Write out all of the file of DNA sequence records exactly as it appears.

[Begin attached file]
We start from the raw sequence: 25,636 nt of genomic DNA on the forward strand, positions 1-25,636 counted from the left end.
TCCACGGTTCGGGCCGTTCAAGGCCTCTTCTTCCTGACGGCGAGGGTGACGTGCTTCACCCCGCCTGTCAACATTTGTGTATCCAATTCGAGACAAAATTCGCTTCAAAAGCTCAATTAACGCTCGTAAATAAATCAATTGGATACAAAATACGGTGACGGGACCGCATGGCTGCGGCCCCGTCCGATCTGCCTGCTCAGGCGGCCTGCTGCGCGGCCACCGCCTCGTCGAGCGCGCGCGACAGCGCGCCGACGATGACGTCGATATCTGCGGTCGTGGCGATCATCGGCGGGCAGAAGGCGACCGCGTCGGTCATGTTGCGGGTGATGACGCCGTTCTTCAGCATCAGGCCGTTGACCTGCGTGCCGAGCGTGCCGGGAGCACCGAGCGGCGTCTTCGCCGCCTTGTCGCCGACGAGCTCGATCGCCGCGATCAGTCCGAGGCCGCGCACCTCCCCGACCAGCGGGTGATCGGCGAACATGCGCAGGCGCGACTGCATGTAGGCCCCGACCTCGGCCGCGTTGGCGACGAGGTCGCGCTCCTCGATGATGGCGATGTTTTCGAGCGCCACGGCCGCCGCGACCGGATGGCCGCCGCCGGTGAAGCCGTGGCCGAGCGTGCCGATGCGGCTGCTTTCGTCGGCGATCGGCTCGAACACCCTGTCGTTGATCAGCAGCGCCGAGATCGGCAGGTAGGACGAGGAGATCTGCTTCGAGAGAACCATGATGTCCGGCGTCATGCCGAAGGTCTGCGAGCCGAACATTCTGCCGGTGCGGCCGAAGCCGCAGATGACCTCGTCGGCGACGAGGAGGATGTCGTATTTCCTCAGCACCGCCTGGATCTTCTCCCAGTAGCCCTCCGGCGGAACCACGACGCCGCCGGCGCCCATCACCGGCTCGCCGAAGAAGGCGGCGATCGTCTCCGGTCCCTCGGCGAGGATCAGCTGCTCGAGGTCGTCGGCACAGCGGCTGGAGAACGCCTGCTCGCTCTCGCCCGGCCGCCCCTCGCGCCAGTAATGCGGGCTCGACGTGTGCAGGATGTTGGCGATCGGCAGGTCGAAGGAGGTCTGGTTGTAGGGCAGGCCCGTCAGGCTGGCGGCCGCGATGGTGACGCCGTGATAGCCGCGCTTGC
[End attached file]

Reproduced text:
We start from the raw sequence: 25,636 nt of genomic DNA on the forward strand, positions 1-25,636 counted from the left end.
TCCACGGTTCGGGCCGTTCAAGGCCTCTTCTTCCTGACGGCGAGGGTGACGTGCTTCACCCCGCCTGTCAACATTTGTGTATCCAATTCGAGACAAAATTCGCTTCAAAAGCTCAATTAACGCTCGTAAATAAATCAATTGGATACAAAATACGGTGACGGGACCGCATGGCTGCGGCCCCGTCCGATCTGCCTGCTCAGGCGGCCTGCTGCGCGGCCACCGCCTCGTCGAGCGCGCGCGACAGCGCGCCGACGATGACGTCGATATCTGCGGTCGTGGCGATCATCGGCGGGCAGAAGGCGACCGCGTCGGTCATGTTGCGGGTGATGACGCCGTTCTTCAGCATCAGGCCGTTGACCTGCGTGCCGAGCGTGCCGGGAGCACCGAGCGGCGTCTTCGCCGCCTTGTCGCCGACGAGCTCGATCGCCGCGATCAGTCCGAGGCCGCGCACCTCCCCGACCAGCGGGTGATCGGCGAACATGCGCAGGCGCGACTGCATGTAGGCCCCGACCTCGGCCGCGTTGGCGACGAGGTCGCGCTCCTCGATGATGGCGATGTTTTCGAGCGCCACGGCCGCCGCGACCGGATGGCCGCCGCCGGTGAAGCCGTGGCCGAGCGTGCCGATGCGGCTGCTTTCGTCGGCGATCGGCTCGAACACCCTGTCGTTGATCAGCAGCGCCGAGATCGGCAGGTAGGACGAGGAGATCTGCTTCGAGAGAACCATGATGTCCGGCGTCATGCCGAAGGTCTGCGAGCCGAACATTCTGCCGGTGCGGCCGAAGCCGCAGATGACCTCGTCGGCGACGAGGAGGATGTCGTATTTCCTCAGCACCGCCTGGATCTTCTCCCAGTAGCCCTCCGGCGGAACCACGACGCCGCCGGCGCCCATCACCGGCTCGCCGAAGAAGGCGGCGATCGTCTCCGGTCCCTCGGCGAGGATCAGCTGCTCGAGGTCGTCGGCACAGCGGCTGGAGAACGCCTGCTCGCTCTCGCCCGGCCGCCCCTCGCGCCAGTAATGCGGGCTCGACGTGTGCAGGATGTTGGCGATCGGCAGGTCGAAGGAGGTCTGGTTGTAGGGCAGGCCCGTCAGGCTGGCGGCCGCGATGGTGACGCCGTGATAGCCGCGCTTGC